In occupied cities, time doesn’t exist, it is gone. War is not about time; time was completely destroyed in Gostomel, where the morning begins by chopping wood and lighting a fire to cook food. In the occupied city, we focus on those few hours when the generator is working. We are waiting for only two things—victory to be announced or the opportunity to escape.
For me, time has become a carousel: everything flashes, and you realize with a little effort that it is a certain hour, day of the week, and day of the month, and that it all belongs to Anno Domini 2022. During war, time is the location of the sun and stars and the season, rather than the numbers on the phone or the angle between the hands on the clock. On the one hand, wartime is timelessness, and on the other, it is filled with nervous attempts to look ahead.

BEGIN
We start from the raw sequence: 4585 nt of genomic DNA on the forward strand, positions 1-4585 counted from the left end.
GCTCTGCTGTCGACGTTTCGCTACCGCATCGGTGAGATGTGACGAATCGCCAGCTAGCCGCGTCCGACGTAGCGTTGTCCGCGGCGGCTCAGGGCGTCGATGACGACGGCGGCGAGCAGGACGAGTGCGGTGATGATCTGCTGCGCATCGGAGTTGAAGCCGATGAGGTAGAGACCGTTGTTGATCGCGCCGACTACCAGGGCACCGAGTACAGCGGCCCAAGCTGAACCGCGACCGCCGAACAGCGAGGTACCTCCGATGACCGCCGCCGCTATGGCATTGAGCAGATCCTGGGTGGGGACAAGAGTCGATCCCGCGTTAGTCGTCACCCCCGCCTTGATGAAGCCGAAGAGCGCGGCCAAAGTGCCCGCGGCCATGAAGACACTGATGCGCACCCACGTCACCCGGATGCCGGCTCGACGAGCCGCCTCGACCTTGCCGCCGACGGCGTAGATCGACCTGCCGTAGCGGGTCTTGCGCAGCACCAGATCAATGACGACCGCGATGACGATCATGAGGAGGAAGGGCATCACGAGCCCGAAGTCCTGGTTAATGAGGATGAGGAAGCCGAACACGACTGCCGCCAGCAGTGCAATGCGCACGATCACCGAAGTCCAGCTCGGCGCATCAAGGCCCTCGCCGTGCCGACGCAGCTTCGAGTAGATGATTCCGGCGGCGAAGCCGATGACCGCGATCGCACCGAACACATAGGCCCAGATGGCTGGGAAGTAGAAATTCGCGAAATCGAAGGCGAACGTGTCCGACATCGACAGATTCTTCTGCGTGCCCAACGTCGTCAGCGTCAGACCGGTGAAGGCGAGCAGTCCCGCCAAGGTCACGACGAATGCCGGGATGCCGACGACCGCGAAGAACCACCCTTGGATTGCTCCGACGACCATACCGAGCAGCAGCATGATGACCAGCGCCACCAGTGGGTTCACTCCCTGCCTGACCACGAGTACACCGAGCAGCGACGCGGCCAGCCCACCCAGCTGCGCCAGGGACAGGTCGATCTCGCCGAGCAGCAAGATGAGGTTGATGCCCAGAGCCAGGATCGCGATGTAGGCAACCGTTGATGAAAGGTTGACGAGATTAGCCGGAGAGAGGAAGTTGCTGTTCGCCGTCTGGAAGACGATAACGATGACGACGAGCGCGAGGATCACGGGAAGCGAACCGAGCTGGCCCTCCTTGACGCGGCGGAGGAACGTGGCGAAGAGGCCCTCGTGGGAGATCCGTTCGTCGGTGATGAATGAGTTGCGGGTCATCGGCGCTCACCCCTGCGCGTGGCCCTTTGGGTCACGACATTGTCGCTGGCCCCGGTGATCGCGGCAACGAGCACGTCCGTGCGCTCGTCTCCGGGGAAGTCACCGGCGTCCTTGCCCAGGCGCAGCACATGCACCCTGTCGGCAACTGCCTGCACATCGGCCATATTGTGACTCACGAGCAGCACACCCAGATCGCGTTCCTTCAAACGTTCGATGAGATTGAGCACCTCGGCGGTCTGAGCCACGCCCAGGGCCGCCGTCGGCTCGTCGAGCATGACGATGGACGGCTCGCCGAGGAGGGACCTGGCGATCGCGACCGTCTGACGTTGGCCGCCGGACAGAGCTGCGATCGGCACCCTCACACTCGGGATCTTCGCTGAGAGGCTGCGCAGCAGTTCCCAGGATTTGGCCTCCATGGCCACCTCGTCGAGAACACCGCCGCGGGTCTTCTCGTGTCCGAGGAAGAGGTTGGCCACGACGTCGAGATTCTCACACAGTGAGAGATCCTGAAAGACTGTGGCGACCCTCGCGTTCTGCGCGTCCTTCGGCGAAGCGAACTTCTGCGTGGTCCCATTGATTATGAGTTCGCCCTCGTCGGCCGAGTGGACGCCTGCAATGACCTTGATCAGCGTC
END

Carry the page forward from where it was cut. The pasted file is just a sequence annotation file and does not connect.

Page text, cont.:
Susan J. Wolfson makes the comparison between Volodymyr Zelensky and Lord Byron.
And so Volodymyr Zelensky—like Byron, a skilled public speaker, a satirist, an entertainer—fulfills one Byronic dream. If Byron was first a poet, then a celebrity, then a political activist in Italy, then a political force in a war of independence in the same time zone as Ukraine, Zelensky brings it all together as the genuine Byronic hero of our times. Here is a celebrity entertainer who played a fictional president on television, then was himself elected president, then in a national crisis used a comedian’s knack for concision and punch to become a leader of consequence, and an international hero.